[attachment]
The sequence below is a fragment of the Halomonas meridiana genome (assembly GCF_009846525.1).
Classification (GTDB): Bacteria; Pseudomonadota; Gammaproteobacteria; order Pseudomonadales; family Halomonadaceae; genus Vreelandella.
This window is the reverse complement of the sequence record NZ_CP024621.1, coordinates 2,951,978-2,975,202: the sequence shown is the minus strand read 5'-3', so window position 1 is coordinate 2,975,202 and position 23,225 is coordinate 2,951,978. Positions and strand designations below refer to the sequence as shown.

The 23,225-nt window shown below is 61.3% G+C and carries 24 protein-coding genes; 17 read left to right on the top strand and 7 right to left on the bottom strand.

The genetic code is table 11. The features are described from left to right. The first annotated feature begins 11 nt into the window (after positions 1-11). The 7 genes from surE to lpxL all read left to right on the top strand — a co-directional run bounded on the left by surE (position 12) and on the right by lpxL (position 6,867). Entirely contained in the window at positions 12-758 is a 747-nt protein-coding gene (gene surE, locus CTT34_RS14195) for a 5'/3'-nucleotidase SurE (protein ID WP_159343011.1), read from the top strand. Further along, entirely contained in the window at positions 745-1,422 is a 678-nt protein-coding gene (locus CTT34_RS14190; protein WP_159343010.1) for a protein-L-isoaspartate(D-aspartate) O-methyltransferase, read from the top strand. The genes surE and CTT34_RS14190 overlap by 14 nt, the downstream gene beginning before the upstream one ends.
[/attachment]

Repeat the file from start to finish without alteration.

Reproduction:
The sequence below is a fragment of the Halomonas meridiana genome (assembly GCF_009846525.1).
Classification (GTDB): Bacteria; Pseudomonadota; Gammaproteobacteria; order Pseudomonadales; family Halomonadaceae; genus Vreelandella.
This window is the reverse complement of the sequence record NZ_CP024621.1, coordinates 2,951,978-2,975,202: the sequence shown is the minus strand read 5'-3', so window position 1 is coordinate 2,975,202 and position 23,225 is coordinate 2,951,978. Positions and strand designations below refer to the sequence as shown.

The 23,225-nt window shown below is 61.3% G+C and carries 24 protein-coding genes; 17 read left to right on the top strand and 7 right to left on the bottom strand.

The genetic code is table 11. The features are described from left to right. The first annotated feature begins 11 nt into the window (after positions 1-11). The 7 genes from surE to lpxL all read left to right on the top strand — a co-directional run bounded on the left by surE (position 12) and on the right by lpxL (position 6,867). Entirely contained in the window at positions 12-758 is a 747-nt protein-coding gene (gene surE, locus CTT34_RS14195) for a 5'/3'-nucleotidase SurE (protein ID WP_159343011.1), read from the top strand. Further along, entirely contained in the window at positions 745-1,422 is a 678-nt protein-coding gene (locus CTT34_RS14190; protein WP_159343010.1) for a protein-L-isoaspartate(D-aspartate) O-methyltransferase, read from the top strand. The genes surE and CTT34_RS14190 overlap by 14 nt, the downstream gene beginning before the upstream one ends.